GOP ad hits Senate hopeful for stance on child abuse bill
© YouTube

The National Republican Senatorial Committee (NRSC) has launched a new web ad hitting North Carolina Senate candidate Deborah Ross over her record while leading the state’s chapter of the American Civil Liberties Union (ACLU).

The ad, which begins running on YouTube Thursday, focuses on Ross’s opposition to a 1997 bill that made it a crime for a person who knew about child abuse not to report it. She is challenging two-term incumbent Republican Sen. Richard BurrRichard Mauze BurrThese Senate seats are up for election in 2022 Pelosi says she's open to stock trading ban for Congress Momentum builds to prohibit lawmakers from trading stocks MORE (N.C.).

ADVERTISEMENT

Forty-five children died of abuse the previous year, according to a report at the time by Raleigh's The News and Observer.

The ad opens with a montage of young girls and boys while a female narrator says, “Children are vulnerable. Innocent. We must do everything we can to protect them.

“So why did radical Deborah Ross threaten to block a bill making it illegal for a person who knows about child abuse to not report it?” the narrator asks. “Ross even threatened a lawsuit if clergy weren’t exempted from that bill.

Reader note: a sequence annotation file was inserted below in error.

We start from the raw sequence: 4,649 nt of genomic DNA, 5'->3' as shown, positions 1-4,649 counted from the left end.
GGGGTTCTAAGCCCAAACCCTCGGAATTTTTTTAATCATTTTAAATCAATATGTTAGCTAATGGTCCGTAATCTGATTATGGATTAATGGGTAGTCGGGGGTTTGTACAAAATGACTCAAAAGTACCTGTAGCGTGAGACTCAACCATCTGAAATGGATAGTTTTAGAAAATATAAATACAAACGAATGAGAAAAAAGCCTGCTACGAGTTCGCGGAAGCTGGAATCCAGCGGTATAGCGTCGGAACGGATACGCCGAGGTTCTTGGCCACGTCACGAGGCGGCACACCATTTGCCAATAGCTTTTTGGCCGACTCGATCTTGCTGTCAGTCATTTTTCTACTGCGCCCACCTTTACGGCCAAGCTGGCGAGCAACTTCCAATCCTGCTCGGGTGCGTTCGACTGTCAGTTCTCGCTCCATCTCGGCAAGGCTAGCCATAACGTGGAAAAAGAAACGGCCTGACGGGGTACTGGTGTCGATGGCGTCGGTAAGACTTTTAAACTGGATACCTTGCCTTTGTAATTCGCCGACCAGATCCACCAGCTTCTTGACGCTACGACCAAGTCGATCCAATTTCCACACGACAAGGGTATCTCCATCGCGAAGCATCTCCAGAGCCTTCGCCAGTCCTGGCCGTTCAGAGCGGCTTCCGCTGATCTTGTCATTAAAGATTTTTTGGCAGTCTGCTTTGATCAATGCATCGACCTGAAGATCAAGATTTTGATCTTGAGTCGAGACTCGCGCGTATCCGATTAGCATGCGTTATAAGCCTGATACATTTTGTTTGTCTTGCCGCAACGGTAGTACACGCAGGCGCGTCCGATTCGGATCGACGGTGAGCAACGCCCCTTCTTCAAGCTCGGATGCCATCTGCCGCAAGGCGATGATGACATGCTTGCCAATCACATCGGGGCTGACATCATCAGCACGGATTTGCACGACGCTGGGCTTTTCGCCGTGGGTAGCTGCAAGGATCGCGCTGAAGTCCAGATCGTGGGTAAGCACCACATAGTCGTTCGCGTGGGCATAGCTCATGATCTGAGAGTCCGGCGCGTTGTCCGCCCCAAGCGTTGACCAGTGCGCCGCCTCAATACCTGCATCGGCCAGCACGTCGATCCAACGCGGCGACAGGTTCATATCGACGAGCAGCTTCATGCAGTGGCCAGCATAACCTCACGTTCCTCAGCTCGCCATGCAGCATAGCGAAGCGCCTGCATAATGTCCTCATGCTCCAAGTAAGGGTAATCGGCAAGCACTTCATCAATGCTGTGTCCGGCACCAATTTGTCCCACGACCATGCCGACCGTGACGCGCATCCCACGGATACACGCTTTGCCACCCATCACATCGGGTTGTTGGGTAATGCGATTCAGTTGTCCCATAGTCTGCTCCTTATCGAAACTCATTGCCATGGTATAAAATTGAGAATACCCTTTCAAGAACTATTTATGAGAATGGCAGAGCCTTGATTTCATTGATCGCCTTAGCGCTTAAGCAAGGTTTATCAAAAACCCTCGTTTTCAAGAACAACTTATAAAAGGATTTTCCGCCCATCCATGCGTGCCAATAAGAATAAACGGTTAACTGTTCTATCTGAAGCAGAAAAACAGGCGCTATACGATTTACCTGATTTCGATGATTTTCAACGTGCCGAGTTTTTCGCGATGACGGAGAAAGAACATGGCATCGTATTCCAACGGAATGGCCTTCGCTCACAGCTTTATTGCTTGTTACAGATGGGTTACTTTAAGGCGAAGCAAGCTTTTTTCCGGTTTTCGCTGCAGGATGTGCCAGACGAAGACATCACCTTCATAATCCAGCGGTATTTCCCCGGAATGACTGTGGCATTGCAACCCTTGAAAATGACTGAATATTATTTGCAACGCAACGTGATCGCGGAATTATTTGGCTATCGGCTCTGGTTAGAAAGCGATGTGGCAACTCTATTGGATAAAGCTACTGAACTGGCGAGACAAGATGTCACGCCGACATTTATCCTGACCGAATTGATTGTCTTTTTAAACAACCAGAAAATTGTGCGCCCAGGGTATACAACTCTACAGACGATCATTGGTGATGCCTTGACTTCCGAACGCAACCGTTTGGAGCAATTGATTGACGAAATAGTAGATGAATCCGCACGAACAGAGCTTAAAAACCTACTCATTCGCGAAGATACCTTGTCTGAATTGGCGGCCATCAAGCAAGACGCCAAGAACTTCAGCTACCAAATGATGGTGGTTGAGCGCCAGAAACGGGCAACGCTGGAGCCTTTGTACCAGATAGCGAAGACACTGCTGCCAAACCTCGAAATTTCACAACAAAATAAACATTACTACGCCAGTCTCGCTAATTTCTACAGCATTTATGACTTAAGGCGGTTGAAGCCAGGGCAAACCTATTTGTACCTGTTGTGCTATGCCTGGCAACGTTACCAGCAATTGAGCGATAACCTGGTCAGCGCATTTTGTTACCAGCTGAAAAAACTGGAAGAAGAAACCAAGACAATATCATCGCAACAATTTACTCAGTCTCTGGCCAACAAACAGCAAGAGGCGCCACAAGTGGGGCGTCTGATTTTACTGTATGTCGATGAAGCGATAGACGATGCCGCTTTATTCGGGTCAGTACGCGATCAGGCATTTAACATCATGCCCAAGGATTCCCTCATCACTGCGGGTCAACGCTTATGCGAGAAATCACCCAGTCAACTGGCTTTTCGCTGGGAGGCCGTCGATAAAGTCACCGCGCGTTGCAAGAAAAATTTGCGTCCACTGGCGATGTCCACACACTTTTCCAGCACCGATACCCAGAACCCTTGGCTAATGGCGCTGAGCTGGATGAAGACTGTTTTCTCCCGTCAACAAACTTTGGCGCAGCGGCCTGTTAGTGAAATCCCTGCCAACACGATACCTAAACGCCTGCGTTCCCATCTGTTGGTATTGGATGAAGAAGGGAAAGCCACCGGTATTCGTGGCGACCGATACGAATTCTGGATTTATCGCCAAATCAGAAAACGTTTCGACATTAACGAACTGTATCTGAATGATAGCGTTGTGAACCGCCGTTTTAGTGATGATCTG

“Who was she trying to protect? Not the victims of sexual abuse,” the ad concludes. “Deborah Ross, too radical for North Carolina.” 

The spot was paid for by the Senate Republican fundraising committee but authorized by Richard Burr's committee, according to a disclaimer at the end. Democrats are seizing on that to argue that Burr has gone negative in the race.

"This is a false attack and politics at its worst — but that’s not surprising from a typical Washington politician like Sen. Burr, who went to Washington, put himself first, and made friends with the special interests so they’d bail him out," said Helen Hare, senior communications adviser for the Ross campaign.  

Republicans argue that the ad’s content is backed up by media reports from the time.

Ross, while serving as executive director of the ACLU’s North Carolina chapter, threatened to bring a lawsuit against the bill unless an exemption was included for clergy, according to The News and Observer.

The North Carolina ACLU’s legal committee did not take a position on the bill because it did not include the exemption, which was opposed by some children’s advocates, among other reasons. 

“It says a lot about the character of an individual whose opinion isn’t swayed by the death of 45 innocent children. Deborah Ross is dangerous and does not have the judgment to keep North Carolina families safe,” said Alleigh Marré, the NRSC’s national press secretary. 

Hare, Ross’s spokeswoman, deflected the scrutiny back to Burr.

“Burr voted against funding that helped North Carolina law enforcement combat sexual predators and opposed putting resources toward preventing violence against women and families,” she said. 

The campaign is pointing to a 2007 vote Burr cast against an appropriations bill that included $15.6 million for a grant program to help state and local law enforcement enforce sex offender registration laws.